Really successful magicians aren’t just good at tricks. They’re great entertainers. They pull people in. They enchant. Why? They read people in a way others don’t. They take our second secret a step further. Perception management—the ability to understand how people perceive you and what you do—is a skill that can be learned, developed and refined. Practice taking others’ perspective long enough and you’ll develop a powerful tool: social intelligence.

Magicians influence imaginations and suspend reality, but influencers of all types practice the kind of empathy that rises to the level of social intelligence. Being a great thinker doesn’t just mean having great thoughts; it’s understanding and anticipating the thoughts of others. It’s knowing how they think and feel and making informed guesses on how they will react. It’s about being ready instead of reacting in panic. And you can do the same thing at the office.

Constantly assess what those above, below and beside you are perceiving, what they expect and how they feel. Do this not just during crucial moments, but at every point of interaction. Do it well enough and it will be what sets you apart. It will become your magic, your own wow factor.

What being magical at work really means

Now, I realize magicians are known for fooling people. That’s part of the performance and the fascination. A magician is, as Carl Germain wrote, the only one honest about his lying. But magic is not just a matter of technical, mechanical or visual trickery. Magicians see people differently. That’s my core message: Learning to Think Like a Magician™ can help you avoid misperceptions and miscommunication by more deeply considering others.

Being more magical at work isn’t about deception or manipulation; its about being better at how you communicate and collaborate. And you don’t need any cards or wands to create magical experiences.

With these three magician’s secrets, you can amaze your co-workers by bringing innovation and lateral thinking to your job, wow them by anticipating what they’re going to think or say at the next meeting and astonish them with your masterful ability to connect and communicate with anyone you meet.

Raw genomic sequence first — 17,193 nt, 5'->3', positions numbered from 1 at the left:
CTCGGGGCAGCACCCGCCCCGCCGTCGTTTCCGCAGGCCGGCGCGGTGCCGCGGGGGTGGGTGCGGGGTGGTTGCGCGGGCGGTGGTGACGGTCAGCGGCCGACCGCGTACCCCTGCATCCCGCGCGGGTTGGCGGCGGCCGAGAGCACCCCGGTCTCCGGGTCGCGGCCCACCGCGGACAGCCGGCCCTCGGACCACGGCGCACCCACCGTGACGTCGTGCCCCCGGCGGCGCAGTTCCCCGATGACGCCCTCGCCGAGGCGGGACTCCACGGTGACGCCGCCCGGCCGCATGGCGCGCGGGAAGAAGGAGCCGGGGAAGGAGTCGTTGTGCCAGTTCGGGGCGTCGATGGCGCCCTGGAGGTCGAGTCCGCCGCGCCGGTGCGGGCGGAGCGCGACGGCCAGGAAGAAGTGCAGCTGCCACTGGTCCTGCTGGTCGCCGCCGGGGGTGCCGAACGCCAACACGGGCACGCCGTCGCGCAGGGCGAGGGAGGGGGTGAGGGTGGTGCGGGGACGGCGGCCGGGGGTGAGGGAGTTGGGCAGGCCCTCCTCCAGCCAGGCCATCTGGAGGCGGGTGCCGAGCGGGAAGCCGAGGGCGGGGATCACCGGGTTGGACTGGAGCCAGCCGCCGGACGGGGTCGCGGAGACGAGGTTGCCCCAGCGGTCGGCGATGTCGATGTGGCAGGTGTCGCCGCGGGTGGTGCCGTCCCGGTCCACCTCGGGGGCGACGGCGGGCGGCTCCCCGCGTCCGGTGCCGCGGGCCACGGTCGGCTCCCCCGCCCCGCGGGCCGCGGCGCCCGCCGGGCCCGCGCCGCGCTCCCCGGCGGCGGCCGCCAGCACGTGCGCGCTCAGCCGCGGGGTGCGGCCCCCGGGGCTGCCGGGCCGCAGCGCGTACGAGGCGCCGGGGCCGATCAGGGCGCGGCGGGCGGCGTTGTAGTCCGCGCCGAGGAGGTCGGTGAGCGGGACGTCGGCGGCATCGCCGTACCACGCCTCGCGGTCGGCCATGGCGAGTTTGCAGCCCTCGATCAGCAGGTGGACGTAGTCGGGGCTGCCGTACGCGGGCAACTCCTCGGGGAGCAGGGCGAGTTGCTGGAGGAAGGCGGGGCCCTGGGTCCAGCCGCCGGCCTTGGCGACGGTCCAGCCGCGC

Kostya Kimlat is a keynote speaker and corporate magician who fooled Penn & Teller on their hit TV show, “Fool Us”. Kostya speaks to businesses about how to Think Like A Magician™ to improve sales and customer service. For more information about Kostya Kimlat, please visit www.KostyaKimlat.com

Teaching Employees to Execute Customer Service Magic: The Four Aces to an A+ Rating

By Kostya Kimlat


Kostya KimlatA sale, like a great magic trick, occurs inside the customer’s mind. And it is there where it is replayed, remembered, and redefined continually after. The mind is the final battleground. Because magicians are masters of perception, they understand how to get into the heads of their prospects better than anyone else. That’s why the principles of magic can be so helpful in a business environment.

The following four tools and techniques are used in magic to create the perception of magical experiences. These four words begin with the letter ‘A.’ So we’ll call each of them the proverbial “Ace Up The Sleeve.” They’re not just a part of a winning hand. When executed together, they are a part of a winning strategy of customer service.

Here are the four aces from a magician’s tool set of perception:

  • What assumptions are your customers making?
  • How are you acknowledging them?
  • How are you building anticipation to heighten emotions?
  • And what are you doing to surprise, delight, and ultimately astonish your customers.

1. Assumptions: People are constantly making assumptions. Magicians use the assumptions that the human brain naturally makes “against” you.  Assumptions are the reason why it’s so fun for magicians to fool other magicians. That’s because a prepared magician will know what methods his magician friend knows, and use those very assumptions to pull off his trick in a way his friend won’t expect, leaving him dumbfounded.

Assumptions impact every interpersonal interaction and can be helpful or hurtful. First, consider what assumptions you are making about your customers. Are you assuming they like you, your brand or your product? Or are you assuming they’re skeptical of you?